Conservation officials are mulling opening a new footpath in Tai Long Sai Wan that will bypass a blockade by rural residents upset over the incorporation of their village into a country park.
The measure is being considered after weeks of protests by locals who have blocked access to part of the existing route on weekdays since the area became part of the park on December 30.
The development comes as the government and the Heung Yee Kuk, which represents the interests of indigenous New Territories residents, begin regular dialogue on issues of mutual concern, in particular on the question of how country-park enclaves should be handled, those with knowledge of the discussions told the Post.
Officials have reportedly been consulting interested parties on the proposed route change, which would divert hikers away from the blockaded area.
Sources said officials were thinking of opening a path from Chui Tung Au via Lo Tei Tun to Sai Wan. It would end close to an area owned by businessman Simon Lo Lin-shing, which was subject to controversy over excavation work in 2011, and reconnect with the MacLehose Trail.
But the new route might double journey times to about two hours, as it requires hiking over hills.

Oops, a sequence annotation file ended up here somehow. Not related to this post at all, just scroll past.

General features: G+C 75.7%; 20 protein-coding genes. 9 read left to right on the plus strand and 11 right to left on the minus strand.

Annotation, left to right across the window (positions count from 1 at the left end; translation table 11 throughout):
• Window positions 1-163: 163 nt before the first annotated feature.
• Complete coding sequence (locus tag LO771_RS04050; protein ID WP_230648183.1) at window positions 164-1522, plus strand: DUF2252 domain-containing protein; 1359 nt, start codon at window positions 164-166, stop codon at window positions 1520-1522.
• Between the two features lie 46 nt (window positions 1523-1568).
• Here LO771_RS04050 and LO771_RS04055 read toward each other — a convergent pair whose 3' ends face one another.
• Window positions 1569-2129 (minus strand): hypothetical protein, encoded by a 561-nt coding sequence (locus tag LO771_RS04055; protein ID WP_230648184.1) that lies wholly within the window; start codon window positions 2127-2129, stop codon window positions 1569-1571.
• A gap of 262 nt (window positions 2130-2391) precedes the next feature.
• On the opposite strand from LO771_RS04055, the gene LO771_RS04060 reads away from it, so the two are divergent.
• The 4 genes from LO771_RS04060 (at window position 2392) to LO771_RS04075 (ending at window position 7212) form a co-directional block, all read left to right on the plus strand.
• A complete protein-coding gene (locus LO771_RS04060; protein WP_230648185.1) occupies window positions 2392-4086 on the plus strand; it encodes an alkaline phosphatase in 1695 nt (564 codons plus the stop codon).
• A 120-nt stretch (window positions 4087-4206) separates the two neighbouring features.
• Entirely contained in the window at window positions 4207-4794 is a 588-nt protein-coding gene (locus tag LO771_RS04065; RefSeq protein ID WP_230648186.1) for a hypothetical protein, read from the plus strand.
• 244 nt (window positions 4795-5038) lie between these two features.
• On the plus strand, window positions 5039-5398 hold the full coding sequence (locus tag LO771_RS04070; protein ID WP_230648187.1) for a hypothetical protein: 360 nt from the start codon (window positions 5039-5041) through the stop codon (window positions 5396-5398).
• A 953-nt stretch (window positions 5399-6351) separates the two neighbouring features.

Paul Zimmerman from Designing Hong Kong, which works at improving urban planning, said officials might have taken the wrong approach in resolving the dispute.
"The government should recognise and designate established trails for public access. If they think Hong Kong's laws do not give them enough power to claim easement and right of access over private land - if such access has been long established, or is essential - then the government should amend the law," he said.
A spokesman for the Agriculture, Fisheries and Conservation Department said that while it was liaising with the villagers to resolve the blockade, it would consider alternatives if necessary.
"The feasibility of constructing a new path in order to provide an alternative route for visitors is under consideration," he said.
In December, villagers surprised hikers taking part in Oxfam's Trailwalker event by blocking access to the part of the route that is on their land.
It forced hundreds of participants to take another route for the marathon charity hike. Several weeks later, the villagers made the blockade a regular practice on weekdays.
Lai Yan, representing villagers in Sai Wan, said that there were still hikers and visitors unaware of the blockade, which took the form of an unguarded but locked gate.
"We might still let them in if we see them. After all, they are not our targets. If they come here for pleasure, we don't want to spoil their mood," he said.
Lai said conservation officers had met the villagers and pledged to work to improve their livelihoods. But since then they had heard nothing, he added.
Joseph Mo Ka-hung, a Heung Yee Kuk member helping the villagers, said the kuk and the Environment Bureau had been in contact with a view to creating a platform for sharing opinions on issues related to the enclaves.
"We received a letter from the bureau on January 22, and are now following up," Mo said.